John McDonald, managing director of OPITO UK writes about increasing skills in the Scottish oil and gas sector, in the new edition of World Class Scotland 2015.
In today’s global marketplace, one of Scotland’s most valuable exports is the skills and expertise of its oil and gas workforce. The country’s long history of excellence in cutting edge research and innovative engineering skills has helped establish Scotland as a key player on the international stage.
Fifty years ago, the North Sea became the focal point of the global oil and gas industry. Back then, we looked to America for their skills and experience at getting hydrocarbons out of the ground. Fast forward to today and the skills and knowledge in the North Sea have grown exponentially to the point where our people, products and technology are highly sought after both domestically and internationally.
It is this experience which has seen Scotland establish itself as a global centre of excellence in offshore engineering, subsea technology and in the export of offshore goods and services, attracting both majors, midsize and start-up companies to our shores from around the globe.
A wide sea of skills
“The sector’s success to date is a direct result of the fostering of principles which allow business to seize opportunities, break barriers and explore uncharted territories.”
John McDonald, managing director of OPITO UK
Much of the industry’s success and industriousness has been borne out of its ambition and culture. With entrepreneurship the engine that drives the sector, its success to date is a direct result of the fostering of principles which allow business to seize opportunities, break barriers and explore uncharted territories.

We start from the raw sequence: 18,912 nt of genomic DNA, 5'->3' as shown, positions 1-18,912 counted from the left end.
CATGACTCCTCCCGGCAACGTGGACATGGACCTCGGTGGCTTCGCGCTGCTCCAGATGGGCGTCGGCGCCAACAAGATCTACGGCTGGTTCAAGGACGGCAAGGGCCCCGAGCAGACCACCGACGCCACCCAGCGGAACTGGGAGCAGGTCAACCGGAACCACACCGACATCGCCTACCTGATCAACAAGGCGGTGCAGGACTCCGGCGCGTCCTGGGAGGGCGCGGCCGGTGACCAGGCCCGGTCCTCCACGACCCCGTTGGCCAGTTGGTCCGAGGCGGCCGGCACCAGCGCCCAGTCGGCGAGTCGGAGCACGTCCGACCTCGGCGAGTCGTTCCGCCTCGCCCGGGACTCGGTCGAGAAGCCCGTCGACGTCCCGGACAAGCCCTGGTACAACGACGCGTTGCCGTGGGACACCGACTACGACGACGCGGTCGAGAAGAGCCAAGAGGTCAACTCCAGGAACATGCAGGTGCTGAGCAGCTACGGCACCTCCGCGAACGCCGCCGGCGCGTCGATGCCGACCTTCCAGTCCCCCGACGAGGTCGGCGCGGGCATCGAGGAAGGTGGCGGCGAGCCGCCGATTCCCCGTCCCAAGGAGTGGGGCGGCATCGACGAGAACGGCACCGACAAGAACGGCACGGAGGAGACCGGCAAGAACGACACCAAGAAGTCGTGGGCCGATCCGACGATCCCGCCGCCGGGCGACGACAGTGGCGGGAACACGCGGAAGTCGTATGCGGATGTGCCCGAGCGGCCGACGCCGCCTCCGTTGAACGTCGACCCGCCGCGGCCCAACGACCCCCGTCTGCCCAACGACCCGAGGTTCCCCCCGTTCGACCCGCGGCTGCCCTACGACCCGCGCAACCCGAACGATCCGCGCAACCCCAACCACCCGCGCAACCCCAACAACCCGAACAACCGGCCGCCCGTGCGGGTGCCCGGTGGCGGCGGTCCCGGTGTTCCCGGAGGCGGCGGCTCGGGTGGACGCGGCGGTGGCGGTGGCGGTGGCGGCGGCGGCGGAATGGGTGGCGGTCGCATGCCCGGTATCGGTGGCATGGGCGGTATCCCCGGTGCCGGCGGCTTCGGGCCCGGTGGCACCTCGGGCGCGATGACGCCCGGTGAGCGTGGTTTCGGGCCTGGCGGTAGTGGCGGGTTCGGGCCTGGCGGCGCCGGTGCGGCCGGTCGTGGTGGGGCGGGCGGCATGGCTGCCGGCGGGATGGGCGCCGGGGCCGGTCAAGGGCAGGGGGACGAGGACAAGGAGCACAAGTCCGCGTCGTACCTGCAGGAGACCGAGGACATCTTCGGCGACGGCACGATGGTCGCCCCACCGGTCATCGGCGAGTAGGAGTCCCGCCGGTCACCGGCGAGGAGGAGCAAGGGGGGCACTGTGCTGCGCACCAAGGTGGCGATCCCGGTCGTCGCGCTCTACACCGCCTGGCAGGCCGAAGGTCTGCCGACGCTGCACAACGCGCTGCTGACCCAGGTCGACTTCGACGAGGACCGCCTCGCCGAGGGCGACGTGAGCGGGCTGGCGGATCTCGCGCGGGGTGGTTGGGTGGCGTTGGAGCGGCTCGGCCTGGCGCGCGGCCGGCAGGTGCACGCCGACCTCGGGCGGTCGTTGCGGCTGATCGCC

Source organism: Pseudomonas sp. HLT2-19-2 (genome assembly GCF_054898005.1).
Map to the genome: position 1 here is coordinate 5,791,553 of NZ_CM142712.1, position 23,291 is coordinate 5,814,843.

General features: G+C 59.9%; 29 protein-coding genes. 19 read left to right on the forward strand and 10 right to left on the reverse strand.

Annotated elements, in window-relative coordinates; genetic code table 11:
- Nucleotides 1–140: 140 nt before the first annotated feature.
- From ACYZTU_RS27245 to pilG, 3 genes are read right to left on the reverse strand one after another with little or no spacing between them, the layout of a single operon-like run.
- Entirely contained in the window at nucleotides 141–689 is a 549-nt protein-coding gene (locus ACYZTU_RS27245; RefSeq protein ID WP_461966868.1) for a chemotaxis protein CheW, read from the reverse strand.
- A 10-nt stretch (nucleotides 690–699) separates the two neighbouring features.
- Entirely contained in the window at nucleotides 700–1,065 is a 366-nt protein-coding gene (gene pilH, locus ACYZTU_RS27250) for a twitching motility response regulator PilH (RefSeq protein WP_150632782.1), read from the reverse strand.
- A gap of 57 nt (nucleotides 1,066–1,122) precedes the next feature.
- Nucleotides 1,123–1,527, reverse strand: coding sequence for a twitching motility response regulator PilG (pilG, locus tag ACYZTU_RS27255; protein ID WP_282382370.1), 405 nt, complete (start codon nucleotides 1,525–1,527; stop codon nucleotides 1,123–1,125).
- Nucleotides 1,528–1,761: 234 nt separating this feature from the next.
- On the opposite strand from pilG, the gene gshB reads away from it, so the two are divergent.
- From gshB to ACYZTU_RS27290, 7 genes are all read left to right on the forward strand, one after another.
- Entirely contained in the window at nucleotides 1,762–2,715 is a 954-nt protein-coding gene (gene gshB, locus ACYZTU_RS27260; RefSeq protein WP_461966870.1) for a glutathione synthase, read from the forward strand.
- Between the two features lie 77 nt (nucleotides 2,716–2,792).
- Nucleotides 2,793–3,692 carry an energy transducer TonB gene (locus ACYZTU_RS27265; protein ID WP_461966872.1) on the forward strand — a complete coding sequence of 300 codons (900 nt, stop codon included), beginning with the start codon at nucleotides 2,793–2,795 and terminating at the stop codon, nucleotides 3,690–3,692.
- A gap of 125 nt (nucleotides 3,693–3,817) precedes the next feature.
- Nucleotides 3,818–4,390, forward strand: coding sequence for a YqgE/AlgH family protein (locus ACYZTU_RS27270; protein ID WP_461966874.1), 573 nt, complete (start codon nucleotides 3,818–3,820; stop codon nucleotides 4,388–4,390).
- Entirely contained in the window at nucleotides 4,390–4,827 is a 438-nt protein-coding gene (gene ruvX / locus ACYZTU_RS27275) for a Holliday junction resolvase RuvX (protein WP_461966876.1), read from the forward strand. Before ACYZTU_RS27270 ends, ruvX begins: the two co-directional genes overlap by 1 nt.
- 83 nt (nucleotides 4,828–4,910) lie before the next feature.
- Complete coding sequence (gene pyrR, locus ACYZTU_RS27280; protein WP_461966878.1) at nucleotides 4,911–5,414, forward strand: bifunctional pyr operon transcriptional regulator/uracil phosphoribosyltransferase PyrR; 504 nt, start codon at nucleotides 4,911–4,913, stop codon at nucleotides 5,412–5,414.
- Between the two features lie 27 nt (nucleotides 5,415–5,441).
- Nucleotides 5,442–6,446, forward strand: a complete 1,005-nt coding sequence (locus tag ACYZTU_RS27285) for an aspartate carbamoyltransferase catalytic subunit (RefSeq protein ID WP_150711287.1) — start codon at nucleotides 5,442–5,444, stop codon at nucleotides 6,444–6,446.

Never has this success been more evident than through OPITO’s own experiences. As the oil and gas industry skills body, we aim to deliver skills solutions both here in Scotland but also across the UK and to the global energy sector. Independent operators and foreign governments actively seek out our expertise to help assist oil and gas provinces around the world implement the high safety and training standards first honed and developed here in the North Sea.
More than 250,000 people a year now train to these standards across the globe, a terrific number of which we should be rightly proud. The North Sea industry has much to look forward to. This is a sector, like so many others, that has endured peaks and troughs over the years and while it may be facing a tough time in the current climate, it has weathered - and survived – such downturns in the past.
Our young people are the future of the industry and we must continue to encourage and foster this talent whether it’s in the workplace, learning through modern apprenticeship schemes, or through collaborations with Scotland’s outstanding learning institutions. The responsibility is on us as an industry, to ensure that we keep the quality and workmanship as alive and kicking as the North Sea region itself if we are to achieve our overall ambition to remain as one of the major global regions for energy activity.
Download the new edition of World Class Scotland
(PDF; 43 MB - may take some time to download, depending on your broadband connection)